After pleasantries regarding our mutual times aboard the world-wandering Amsterdam, we walked upstairs to escape cocktail hour noise in the Ocean Bar. “How did you get your start? You have been at sea and with Holland America only three years and you are already a cruise director.” “Both my parents were flight attendants for American, so travel and the enjoyment of meeting people has always been a part of me.” “So you were born into the culture,” I offered. “Yes, very much, the culture. I Graduated from Cal. Chico,” (where she double-majored in Theatre Arts and Communication Sciences and Disorders,) “Holland America held auditions for entertainment department jobs in Vegas; I auditioned and was offered one.”

By the time Erin got to the Amsterdam in 2016 she had risen to asst. cruise director. “The cruise director on the Amsterdam was a mentor; he gave me confidence that I could do the job.” When he left on medical leave, Erin was summoned from another Holland America ship to be interim Amsterdam cruise director for six weeks while the ship did it’s post-world cruise Alaska run. Now, only 26 years of age she is a full-fledged Holland America cruise director, and in reality, the public face of Holland America, opening and closing shows in the mammoth auditorium, doing a morning “Coffee with Erin” talk show, and speaking often on the ship PA announcing events of the day. Erin has a “boyfriend”, also in the entertainment department of another Holland America ship.

This is the Koningsdam’s fifth day at sea. There have been 1000s of meals consumed, five shows performed, multiple lectures listened to and God only knows how much money gambled in the casino, and at least three Catholic masses prayed. Dining is the favorite at-sea diversion. Jeanne’s birthday was the day before Easter. In celebration, the Frink’s and Glo and Dick, our traveling companions dined at the premium (extra cash on the barrel head) Sel de Mer, billed as an “intimate seafood brasserie with French classics...” It was a wonderful experience, superb food, unavailable elsewhere on the ship and in Sarasota County Florida, where we all reside. The service—provided by Dutchman Ewout Vermaak was expert—his deboning of a Dover Sole was a feat to behold—and entertaining. Hurrah for Ewlout for adding to Jeanne’s birthday celebration.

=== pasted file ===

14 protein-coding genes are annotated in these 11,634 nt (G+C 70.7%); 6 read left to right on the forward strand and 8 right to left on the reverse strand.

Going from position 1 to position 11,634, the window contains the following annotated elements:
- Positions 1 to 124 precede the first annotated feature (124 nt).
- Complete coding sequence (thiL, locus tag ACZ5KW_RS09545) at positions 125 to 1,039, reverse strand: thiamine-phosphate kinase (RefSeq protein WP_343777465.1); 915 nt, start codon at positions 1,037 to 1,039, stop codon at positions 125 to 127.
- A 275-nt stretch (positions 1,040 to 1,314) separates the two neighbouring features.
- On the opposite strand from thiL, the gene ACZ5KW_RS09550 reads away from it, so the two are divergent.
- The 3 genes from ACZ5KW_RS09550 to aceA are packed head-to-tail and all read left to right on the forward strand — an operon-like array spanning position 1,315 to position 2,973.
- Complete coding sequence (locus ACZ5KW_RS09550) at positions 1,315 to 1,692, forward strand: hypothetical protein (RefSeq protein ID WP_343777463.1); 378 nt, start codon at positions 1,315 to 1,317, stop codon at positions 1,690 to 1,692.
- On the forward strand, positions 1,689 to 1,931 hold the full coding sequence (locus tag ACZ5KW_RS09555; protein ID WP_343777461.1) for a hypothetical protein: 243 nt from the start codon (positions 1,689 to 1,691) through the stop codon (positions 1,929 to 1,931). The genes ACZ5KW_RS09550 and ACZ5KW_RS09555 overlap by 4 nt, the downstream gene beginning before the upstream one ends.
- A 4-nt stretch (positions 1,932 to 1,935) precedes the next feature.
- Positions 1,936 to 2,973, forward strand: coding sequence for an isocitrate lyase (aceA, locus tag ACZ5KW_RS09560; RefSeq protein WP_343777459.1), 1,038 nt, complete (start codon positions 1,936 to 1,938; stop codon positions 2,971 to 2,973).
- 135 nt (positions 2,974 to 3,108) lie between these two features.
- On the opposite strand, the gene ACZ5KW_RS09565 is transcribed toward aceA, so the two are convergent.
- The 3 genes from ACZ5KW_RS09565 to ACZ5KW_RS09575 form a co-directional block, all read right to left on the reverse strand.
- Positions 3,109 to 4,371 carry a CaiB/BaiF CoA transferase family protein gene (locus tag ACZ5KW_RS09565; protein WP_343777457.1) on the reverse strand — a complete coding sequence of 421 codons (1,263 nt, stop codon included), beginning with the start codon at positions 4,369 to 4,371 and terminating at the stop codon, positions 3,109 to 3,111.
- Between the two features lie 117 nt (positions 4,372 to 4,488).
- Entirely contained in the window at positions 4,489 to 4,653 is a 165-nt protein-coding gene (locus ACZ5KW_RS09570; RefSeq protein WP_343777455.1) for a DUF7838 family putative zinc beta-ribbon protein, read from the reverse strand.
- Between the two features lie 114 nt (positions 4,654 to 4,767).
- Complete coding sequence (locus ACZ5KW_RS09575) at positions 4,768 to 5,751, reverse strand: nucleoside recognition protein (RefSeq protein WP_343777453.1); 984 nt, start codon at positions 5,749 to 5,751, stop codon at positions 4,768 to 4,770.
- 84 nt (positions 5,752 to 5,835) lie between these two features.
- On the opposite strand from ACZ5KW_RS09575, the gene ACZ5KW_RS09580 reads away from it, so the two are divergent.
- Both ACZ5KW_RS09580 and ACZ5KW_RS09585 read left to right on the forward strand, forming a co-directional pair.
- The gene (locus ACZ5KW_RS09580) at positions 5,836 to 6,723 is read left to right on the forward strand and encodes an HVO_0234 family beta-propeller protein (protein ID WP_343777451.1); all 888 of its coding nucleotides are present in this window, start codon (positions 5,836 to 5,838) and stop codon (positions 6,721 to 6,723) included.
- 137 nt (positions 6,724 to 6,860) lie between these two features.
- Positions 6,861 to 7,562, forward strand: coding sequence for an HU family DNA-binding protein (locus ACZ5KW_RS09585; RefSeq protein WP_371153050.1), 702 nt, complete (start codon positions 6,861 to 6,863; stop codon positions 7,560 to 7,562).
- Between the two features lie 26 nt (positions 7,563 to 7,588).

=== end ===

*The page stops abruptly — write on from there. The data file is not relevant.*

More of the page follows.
5 April 2018 - In port Ponta Delgado, Azores (a series of North Atlantic volcanic islands,) Portugal

LAND HO! After a week and 2819 nautical miles churning through the uncommonly calm North Atlantic, the Koningsdam docked at the diminutive, quaint Azores town of Praia Da Vitoria. The ship’s berth was two miles from the village; ergo, local authorities provided comfortable shuttle buses, in order to better facilitate the passage of passenger’s Euros (obtained in an ATM machine at Banco Santander, across the street from the bus stop) into the local economy. Praia Da Vitoria was a late port selection for the Koningsdam, after another Azores island was scratched due to stormy weather unbecoming a large cruise ship.

While waiting in a gale dockside for a bus, I chatted with a young woman from the tourist agency charged (on short notice) with organizing passenger tours and the shuttle buses. “Your ship is so large,” she said, her eyes reflecting her awe. “It takes many buses.” Praia Da Vitoria is clearly off the well-beaten tourist path, for it didn’t have any trinket shops, vending T shirts, caps and other staples of the tourist biz.. Hundreds of Koningsdam passengers wandered aimlessly up and down the town main drag, then quickly sought out a shuttle bus, returning to the ship empty-handed.

Jeanne Glo and Dicky have abandoned ship, to explore the wonders of Ponta Delgada, while I scribble on my laptop, with its new $100 auxiliary keyboard. Earlier from the Lido, I recognized the town’s landmark clock tower from one of our Holland America world cruise stops here, before beginning the return voyage to Ft. Lauderdale.

Last evening, we four reunioned pre-dinner in the large Crows Nest cocktail lounge in the bow of the ship. The Koningsdam, like most cruise vessels, provides passengers one-size-fits-all white bathrobes, for use in the spa and various hot tubs and stern and mid ships swimming pools. To our amusement, a portly, middle aged gentleman was entertaining a woman sitting on a couch during the 6pm cocktail hour wearing his Holland America-issued bathrobe, seemingly open in the front ala Harvey Weinstein, of Hollywood sexual harassment fame. My back was to the man and his lady. “Turn around, way around,” Dicky said. As Madeline Kahn said in character in “Blazing Saddles,” it was “Tru.”